The distance between consecutive wave crests or wave troughs.
distance between the peaks of successive sound waves, as seen on an oscilliscope.
the distance of one repetition (cycle) of a vibration. (H:556)
The wavelength of a microwave signal is the length of its electromagnetic wave. This wavelength is inversely proportional to the signal's frequency.
The distance between successive peaks or troughs.
The distance between the top of one wave and the top of the next wave. The argon fluoride excimer wavelength is 193 nm. This wavelength is in the far ultraviolet end of the electromagnetic spectrum.
The wave length is the distance (in metres) between one zero up-crossing of the average water level line and the next. Wave length is related to wave period and water depth, such that for a given depth of water waves with a longer wave period have a longer wave length. Or for a given wave period, waves in deeper water have a longer wave length.
The distance measured in the direction of a propagation, of a repetitive electrical pulse or waveform between two successive points that are characterized by the same phase of vibration.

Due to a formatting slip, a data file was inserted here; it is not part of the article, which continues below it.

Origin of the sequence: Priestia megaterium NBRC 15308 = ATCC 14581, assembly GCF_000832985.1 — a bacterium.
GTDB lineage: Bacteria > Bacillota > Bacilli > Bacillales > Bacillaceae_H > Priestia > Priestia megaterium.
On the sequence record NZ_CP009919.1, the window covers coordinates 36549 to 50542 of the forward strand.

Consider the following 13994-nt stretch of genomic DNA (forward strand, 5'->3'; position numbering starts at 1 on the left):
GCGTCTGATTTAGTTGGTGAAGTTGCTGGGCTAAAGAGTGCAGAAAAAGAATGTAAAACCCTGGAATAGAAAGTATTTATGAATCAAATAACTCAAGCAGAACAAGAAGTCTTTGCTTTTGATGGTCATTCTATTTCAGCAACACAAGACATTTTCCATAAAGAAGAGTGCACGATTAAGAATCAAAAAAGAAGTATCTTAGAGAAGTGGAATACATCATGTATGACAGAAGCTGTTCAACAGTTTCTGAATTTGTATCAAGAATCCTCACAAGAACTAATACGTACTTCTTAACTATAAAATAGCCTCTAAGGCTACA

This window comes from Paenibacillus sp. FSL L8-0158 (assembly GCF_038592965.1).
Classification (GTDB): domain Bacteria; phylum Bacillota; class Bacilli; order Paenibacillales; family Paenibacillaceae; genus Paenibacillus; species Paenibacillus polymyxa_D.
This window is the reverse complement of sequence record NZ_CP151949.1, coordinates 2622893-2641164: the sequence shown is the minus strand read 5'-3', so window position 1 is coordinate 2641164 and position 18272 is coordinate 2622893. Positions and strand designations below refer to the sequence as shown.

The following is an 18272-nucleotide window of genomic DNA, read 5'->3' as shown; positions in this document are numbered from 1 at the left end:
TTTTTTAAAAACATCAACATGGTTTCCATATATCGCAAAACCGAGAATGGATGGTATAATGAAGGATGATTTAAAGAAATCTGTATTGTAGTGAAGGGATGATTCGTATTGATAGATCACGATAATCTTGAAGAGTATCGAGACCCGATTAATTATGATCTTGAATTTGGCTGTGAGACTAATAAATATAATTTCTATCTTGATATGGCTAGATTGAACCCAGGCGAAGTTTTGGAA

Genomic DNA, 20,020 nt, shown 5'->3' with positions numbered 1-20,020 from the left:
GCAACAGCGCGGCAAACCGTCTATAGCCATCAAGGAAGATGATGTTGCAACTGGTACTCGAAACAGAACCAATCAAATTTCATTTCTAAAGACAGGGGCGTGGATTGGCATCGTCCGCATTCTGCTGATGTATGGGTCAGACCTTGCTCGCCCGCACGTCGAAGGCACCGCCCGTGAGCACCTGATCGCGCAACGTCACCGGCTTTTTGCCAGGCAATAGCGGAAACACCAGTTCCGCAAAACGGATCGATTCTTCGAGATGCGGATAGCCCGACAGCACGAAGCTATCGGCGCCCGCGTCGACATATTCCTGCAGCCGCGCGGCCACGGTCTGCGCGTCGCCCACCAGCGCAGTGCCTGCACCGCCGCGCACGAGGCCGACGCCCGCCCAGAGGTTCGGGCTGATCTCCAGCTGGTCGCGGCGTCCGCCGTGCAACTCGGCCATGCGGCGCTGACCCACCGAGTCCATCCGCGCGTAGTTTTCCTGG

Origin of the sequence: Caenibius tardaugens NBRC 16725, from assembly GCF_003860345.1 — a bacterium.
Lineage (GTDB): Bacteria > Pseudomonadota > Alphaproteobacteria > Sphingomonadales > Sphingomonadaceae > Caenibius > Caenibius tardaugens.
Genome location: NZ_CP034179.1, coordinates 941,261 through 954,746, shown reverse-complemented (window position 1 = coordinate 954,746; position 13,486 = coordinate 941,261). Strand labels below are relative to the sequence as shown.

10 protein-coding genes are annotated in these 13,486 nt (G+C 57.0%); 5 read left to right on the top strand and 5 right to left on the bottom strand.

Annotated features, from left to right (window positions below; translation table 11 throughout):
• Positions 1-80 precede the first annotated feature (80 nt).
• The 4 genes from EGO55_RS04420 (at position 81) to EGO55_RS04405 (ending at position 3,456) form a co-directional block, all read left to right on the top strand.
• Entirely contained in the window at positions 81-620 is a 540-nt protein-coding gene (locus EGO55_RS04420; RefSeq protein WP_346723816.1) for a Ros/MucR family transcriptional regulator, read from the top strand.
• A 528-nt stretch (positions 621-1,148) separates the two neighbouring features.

The distance, measured in the direction of propagation, of a repetitive electrical pulse or wave form between two successive points the, are characterized by the same phase of vibration.
The distance between any two adjacent corresponding locations on the wave train, usually measured in one of three ways: crest to next crest, trough to next trough, or from the start of a wave cycle to the next starting point.
The distance between peaks of successive sound waves.
In simple terms, the horizontal distance between successive wave crests measured perpendicular to the crests. However, in a random sea, a variety of interpretations of this are possible. A commonly used definition is the so-called zero-upcrossing length, which is the horizontal distance between two successive upcrossings of the mean water level. See wave frequency, wave height, wave period.
The least distance between particles moving in the same phase of oscillation of a wave. In oceanography, it is the horizontal distance between the highest parts of two successive wave crests above the still water level, separated by a trough that is below the still water level, and it is measured in meters.